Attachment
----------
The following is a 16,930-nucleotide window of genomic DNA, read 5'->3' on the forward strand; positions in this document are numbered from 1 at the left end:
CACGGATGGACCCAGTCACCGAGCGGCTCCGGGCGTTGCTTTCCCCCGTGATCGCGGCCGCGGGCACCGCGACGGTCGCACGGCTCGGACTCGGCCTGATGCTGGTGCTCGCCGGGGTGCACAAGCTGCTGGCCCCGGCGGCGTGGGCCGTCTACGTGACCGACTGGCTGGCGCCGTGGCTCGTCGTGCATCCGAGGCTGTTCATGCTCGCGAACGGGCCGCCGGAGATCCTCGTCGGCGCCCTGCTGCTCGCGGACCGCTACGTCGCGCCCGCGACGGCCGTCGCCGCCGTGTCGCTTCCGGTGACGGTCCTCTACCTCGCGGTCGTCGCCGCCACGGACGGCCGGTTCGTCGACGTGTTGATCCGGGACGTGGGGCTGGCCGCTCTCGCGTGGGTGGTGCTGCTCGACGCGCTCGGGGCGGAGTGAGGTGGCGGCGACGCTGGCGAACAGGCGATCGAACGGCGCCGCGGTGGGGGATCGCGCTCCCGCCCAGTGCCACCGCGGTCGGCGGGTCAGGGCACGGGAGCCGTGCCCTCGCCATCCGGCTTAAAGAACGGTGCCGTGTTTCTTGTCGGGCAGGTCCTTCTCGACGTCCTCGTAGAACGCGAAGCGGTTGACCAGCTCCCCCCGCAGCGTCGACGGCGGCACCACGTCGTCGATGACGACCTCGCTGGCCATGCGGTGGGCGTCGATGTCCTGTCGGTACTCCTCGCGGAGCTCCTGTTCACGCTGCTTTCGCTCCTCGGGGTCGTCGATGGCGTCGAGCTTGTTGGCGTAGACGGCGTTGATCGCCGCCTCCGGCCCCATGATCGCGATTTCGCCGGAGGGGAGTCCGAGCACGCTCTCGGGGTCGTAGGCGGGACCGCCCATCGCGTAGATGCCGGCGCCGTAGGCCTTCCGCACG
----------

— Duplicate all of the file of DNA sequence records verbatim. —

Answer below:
The following is a 16,930-nucleotide window of genomic DNA, read 5'->3' on the forward strand; positions in this document are numbered from 1 at the left end:
CACGGATGGACCCAGTCACCGAGCGGCTCCGGGCGTTGCTTTCCCCCGTGATCGCGGCCGCGGGCACCGCGACGGTCGCACGGCTCGGACTCGGCCTGATGCTGGTGCTCGCCGGGGTGCACAAGCTGCTGGCCCCGGCGGCGTGGGCCGTCTACGTGACCGACTGGCTGGCGCCGTGGCTCGTCGTGCATCCGAGGCTGTTCATGCTCGCGAACGGGCCGCCGGAGATCCTCGTCGGCGCCCTGCTGCTCGCGGACCGCTACGTCGCGCCCGCGACGGCCGTCGCCGCCGTGTCGCTTCCGGTGACGGTCCTCTACCTCGCGGTCGTCGCCGCCACGGACGGCCGGTTCGTCGACGTGTTGATCCGGGACGTGGGGCTGGCCGCTCTCGCGTGGGTGGTGCTGCTCGACGCGCTCGGGGCGGAGTGAGGTGGCGGCGACGCTGGCGAACAGGCGATCGAACGGCGCCGCGGTGGGGGATCGCGCTCCCGCCCAGTGCCACCGCGGTCGGCGGGTCAGGGCACGGGAGCCGTGCCCTCGCCATCCGGCTTAAAGAACGGTGCCGTGTTTCTTGTCGGGCAGGTCCTTCTCGACGTCCTCGTAGAACGCGAAGCGGTTGACCAGCTCCCCCCGCAGCGTCGACGGCGGCACCACGTCGTCGATGACGACCTCGCTGGCCATGCGGTGGGCGTCGATGTCCTGTCGGTACTCCTCGCGGAGCTCCTGTTCACGCTGCTTTCGCTCCTCGGGGTCGTCGATGGCGTCGAGCTTGTTGGCGTAGACGGCGTTGATCGCCGCCTCCGGCCCCATGATCGCGATTTCGCCGGAGGGGAGTCCGAGCACGCTCTCGGGGTCGTAGGCGGGACCGCCCATCGCGTAGATGCCGGCGCCGTAGGCCTTCCGCACG